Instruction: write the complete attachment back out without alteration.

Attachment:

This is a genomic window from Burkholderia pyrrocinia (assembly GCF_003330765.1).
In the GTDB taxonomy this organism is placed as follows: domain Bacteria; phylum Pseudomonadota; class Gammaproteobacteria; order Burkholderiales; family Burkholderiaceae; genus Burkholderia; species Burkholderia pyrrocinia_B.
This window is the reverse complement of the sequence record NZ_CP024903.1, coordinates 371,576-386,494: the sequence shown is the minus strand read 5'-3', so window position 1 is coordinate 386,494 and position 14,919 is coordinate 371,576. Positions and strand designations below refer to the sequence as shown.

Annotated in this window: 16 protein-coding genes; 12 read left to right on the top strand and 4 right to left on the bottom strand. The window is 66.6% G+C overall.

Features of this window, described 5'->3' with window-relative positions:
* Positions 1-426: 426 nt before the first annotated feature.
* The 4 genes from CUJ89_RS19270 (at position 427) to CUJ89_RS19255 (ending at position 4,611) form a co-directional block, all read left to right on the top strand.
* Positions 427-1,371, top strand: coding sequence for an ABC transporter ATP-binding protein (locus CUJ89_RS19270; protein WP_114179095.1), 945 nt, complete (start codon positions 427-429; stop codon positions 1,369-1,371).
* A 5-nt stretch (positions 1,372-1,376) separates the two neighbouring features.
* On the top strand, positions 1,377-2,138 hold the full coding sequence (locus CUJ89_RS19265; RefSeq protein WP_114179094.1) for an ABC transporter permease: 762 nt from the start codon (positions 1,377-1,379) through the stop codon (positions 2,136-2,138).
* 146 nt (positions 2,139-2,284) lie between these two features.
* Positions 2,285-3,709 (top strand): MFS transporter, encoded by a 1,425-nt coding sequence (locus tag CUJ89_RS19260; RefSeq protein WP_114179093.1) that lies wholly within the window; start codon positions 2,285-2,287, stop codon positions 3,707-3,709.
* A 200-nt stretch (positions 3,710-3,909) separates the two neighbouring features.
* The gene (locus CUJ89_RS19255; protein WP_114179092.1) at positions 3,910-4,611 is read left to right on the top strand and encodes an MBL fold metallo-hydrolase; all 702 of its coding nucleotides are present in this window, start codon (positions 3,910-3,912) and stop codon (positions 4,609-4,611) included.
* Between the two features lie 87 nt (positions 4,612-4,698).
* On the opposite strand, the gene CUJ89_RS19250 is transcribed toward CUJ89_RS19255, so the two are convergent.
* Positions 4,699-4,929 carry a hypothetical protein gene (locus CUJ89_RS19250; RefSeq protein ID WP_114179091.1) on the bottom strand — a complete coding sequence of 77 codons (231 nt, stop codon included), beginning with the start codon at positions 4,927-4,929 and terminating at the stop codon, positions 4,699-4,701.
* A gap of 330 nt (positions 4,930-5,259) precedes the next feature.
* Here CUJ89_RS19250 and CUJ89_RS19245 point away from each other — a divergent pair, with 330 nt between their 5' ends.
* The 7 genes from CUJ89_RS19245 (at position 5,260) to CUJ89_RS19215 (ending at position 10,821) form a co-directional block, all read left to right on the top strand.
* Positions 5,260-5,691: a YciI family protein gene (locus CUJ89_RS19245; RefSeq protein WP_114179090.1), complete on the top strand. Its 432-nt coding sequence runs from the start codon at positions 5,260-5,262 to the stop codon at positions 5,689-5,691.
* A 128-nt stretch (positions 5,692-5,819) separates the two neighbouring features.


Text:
This is a genomic window from Burkholderia pyrrocinia (assembly GCF_003330765.1).
In the GTDB taxonomy this organism is placed as follows: domain Bacteria; phylum Pseudomonadota; class Gammaproteobacteria; order Burkholderiales; family Burkholderiaceae; genus Burkholderia; species Burkholderia pyrrocinia_B.
This window is the reverse complement of the sequence record NZ_CP024903.1, coordinates 371,576-386,494: the sequence shown is the minus strand read 5'-3', so window position 1 is coordinate 386,494 and position 14,919 is coordinate 371,576. Positions and strand designations below refer to the sequence as shown.

Annotated in this window: 16 protein-coding genes; 12 read left to right on the top strand and 4 right to left on the bottom strand. The window is 66.6% G+C overall.

Features of this window, described 5'->3' with window-relative positions:
* Positions 1-426: 426 nt before the first annotated feature.
* The 4 genes from CUJ89_RS19270 (at position 427) to CUJ89_RS19255 (ending at position 4,611) form a co-directional block, all read left to right on the top strand.
* Positions 427-1,371, top strand: coding sequence for an ABC transporter ATP-binding protein (locus CUJ89_RS19270; protein WP_114179095.1), 945 nt, complete (start codon positions 427-429; stop codon positions 1,369-1,371).
* A 5-nt stretch (positions 1,372-1,376) separates the two neighbouring features.
* On the top strand, positions 1,377-2,138 hold the full coding sequence (locus CUJ89_RS19265; RefSeq protein WP_114179094.1) for an ABC transporter permease: 762 nt from the start codon (positions 1,377-1,379) through the stop codon (positions 2,136-2,138).
* 146 nt (positions 2,139-2,284) lie between these two features.
* Positions 2,285-3,709 (top strand): MFS transporter, encoded by a 1,425-nt coding sequence (locus tag CUJ89_RS19260; RefSeq protein WP_114179093.1) that lies wholly within the window; start codon positions 2,285-2,287, stop codon positions 3,707-3,709.
* A 200-nt stretch (positions 3,710-3,909) separates the two neighbouring features.
* The gene (locus CUJ89_RS19255; protein WP_114179092.1) at positions 3,910-4,611 is read left to right on the top strand and encodes an MBL fold metallo-hydrolase; all 702 of its coding nucleotides are present in this window, start codon (positions 3,910-3,912) and stop codon (positions 4,609-4,611) included.
* Between the two features lie 87 nt (positions 4,612-4,698).
* On the opposite strand, the gene CUJ89_RS19250 is transcribed toward CUJ89_RS19255, so the two are convergent.
* Positions 4,699-4,929 carry a hypothetical protein gene (locus CUJ89_RS19250; RefSeq protein ID WP_114179091.1) on the bottom strand — a complete coding sequence of 77 codons (231 nt, stop codon included), beginning with the start codon at positions 4,927-4,929 and terminating at the stop codon, positions 4,699-4,701.
* A gap of 330 nt (positions 4,930-5,259) precedes the next feature.
* Here CUJ89_RS19250 and CUJ89_RS19245 point away from each other — a divergent pair, with 330 nt between their 5' ends.
* The 7 genes from CUJ89_RS19245 (at position 5,260) to CUJ89_RS19215 (ending at position 10,821) form a co-directional block, all read left to right on the top strand.
* Positions 5,260-5,691: a YciI family protein gene (locus CUJ89_RS19245; RefSeq protein WP_114179090.1), complete on the top strand. Its 432-nt coding sequence runs from the start codon at positions 5,260-5,262 to the stop codon at positions 5,689-5,691.
* A 128-nt stretch (positions 5,692-5,819) separates the two neighbouring features.